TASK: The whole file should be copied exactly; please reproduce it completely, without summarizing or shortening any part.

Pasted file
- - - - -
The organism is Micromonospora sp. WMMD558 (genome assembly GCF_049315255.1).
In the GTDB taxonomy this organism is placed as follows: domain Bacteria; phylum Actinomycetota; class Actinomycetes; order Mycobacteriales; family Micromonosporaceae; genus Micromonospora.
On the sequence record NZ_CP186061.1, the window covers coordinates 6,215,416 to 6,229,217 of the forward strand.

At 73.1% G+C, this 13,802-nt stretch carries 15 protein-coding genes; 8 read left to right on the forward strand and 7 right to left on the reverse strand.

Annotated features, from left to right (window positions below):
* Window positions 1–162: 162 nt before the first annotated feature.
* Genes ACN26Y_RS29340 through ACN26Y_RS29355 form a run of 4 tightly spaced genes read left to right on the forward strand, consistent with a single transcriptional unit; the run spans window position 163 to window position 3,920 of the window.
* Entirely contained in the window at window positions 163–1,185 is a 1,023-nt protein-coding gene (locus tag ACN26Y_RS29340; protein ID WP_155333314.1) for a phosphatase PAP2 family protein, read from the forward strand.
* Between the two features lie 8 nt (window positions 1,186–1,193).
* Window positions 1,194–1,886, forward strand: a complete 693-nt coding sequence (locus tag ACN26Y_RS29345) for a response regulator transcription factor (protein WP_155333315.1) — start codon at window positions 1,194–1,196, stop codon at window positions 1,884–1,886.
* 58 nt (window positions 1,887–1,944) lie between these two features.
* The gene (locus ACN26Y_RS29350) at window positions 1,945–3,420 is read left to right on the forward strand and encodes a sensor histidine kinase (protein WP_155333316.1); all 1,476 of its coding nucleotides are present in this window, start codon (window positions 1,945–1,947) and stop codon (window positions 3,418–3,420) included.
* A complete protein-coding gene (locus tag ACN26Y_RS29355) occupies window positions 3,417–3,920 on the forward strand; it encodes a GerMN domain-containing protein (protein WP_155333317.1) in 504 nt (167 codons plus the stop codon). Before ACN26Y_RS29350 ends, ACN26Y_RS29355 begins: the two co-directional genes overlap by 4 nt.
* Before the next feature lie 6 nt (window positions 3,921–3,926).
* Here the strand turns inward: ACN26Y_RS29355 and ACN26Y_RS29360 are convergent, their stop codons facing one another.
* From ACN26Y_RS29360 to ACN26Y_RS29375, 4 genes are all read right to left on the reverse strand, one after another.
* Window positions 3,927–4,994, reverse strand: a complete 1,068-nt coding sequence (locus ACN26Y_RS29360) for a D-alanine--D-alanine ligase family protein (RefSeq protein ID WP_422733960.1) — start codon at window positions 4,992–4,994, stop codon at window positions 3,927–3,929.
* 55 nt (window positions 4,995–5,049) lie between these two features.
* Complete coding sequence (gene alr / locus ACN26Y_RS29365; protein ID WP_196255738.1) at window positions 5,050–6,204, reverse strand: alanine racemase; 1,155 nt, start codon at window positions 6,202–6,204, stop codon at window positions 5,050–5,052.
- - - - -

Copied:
The organism is Micromonospora sp. WMMD558 (genome assembly GCF_049315255.1).
In the GTDB taxonomy this organism is placed as follows: domain Bacteria; phylum Actinomycetota; class Actinomycetes; order Mycobacteriales; family Micromonosporaceae; genus Micromonospora.
On the sequence record NZ_CP186061.1, the window covers coordinates 6,215,416 to 6,229,217 of the forward strand.

At 73.1% G+C, this 13,802-nt stretch carries 15 protein-coding genes; 8 read left to right on the forward strand and 7 right to left on the reverse strand.

Annotated features, from left to right (window positions below):
* Window positions 1–162: 162 nt before the first annotated feature.
* Genes ACN26Y_RS29340 through ACN26Y_RS29355 form a run of 4 tightly spaced genes read left to right on the forward strand, consistent with a single transcriptional unit; the run spans window position 163 to window position 3,920 of the window.
* Entirely contained in the window at window positions 163–1,185 is a 1,023-nt protein-coding gene (locus tag ACN26Y_RS29340; protein ID WP_155333314.1) for a phosphatase PAP2 family protein, read from the forward strand.
* Between the two features lie 8 nt (window positions 1,186–1,193).
* Window positions 1,194–1,886, forward strand: a complete 693-nt coding sequence (locus tag ACN26Y_RS29345) for a response regulator transcription factor (protein WP_155333315.1) — start codon at window positions 1,194–1,196, stop codon at window positions 1,884–1,886.
* 58 nt (window positions 1,887–1,944) lie between these two features.
* The gene (locus ACN26Y_RS29350) at window positions 1,945–3,420 is read left to right on the forward strand and encodes a sensor histidine kinase (protein WP_155333316.1); all 1,476 of its coding nucleotides are present in this window, start codon (window positions 1,945–1,947) and stop codon (window positions 3,418–3,420) included.
* A complete protein-coding gene (locus tag ACN26Y_RS29355) occupies window positions 3,417–3,920 on the forward strand; it encodes a GerMN domain-containing protein (protein WP_155333317.1) in 504 nt (167 codons plus the stop codon). Before ACN26Y_RS29350 ends, ACN26Y_RS29355 begins: the two co-directional genes overlap by 4 nt.
* Before the next feature lie 6 nt (window positions 3,921–3,926).
* Here the strand turns inward: ACN26Y_RS29355 and ACN26Y_RS29360 are convergent, their stop codons facing one another.
* From ACN26Y_RS29360 to ACN26Y_RS29375, 4 genes are all read right to left on the reverse strand, one after another.
* Window positions 3,927–4,994, reverse strand: a complete 1,068-nt coding sequence (locus ACN26Y_RS29360) for a D-alanine--D-alanine ligase family protein (RefSeq protein ID WP_422733960.1) — start codon at window positions 4,992–4,994, stop codon at window positions 3,927–3,929.
* 55 nt (window positions 4,995–5,049) lie between these two features.
* Complete coding sequence (gene alr / locus ACN26Y_RS29365; protein ID WP_196255738.1) at window positions 5,050–6,204, reverse strand: alanine racemase; 1,155 nt, start codon at window positions 6,202–6,204, stop codon at window positions 5,050–5,052.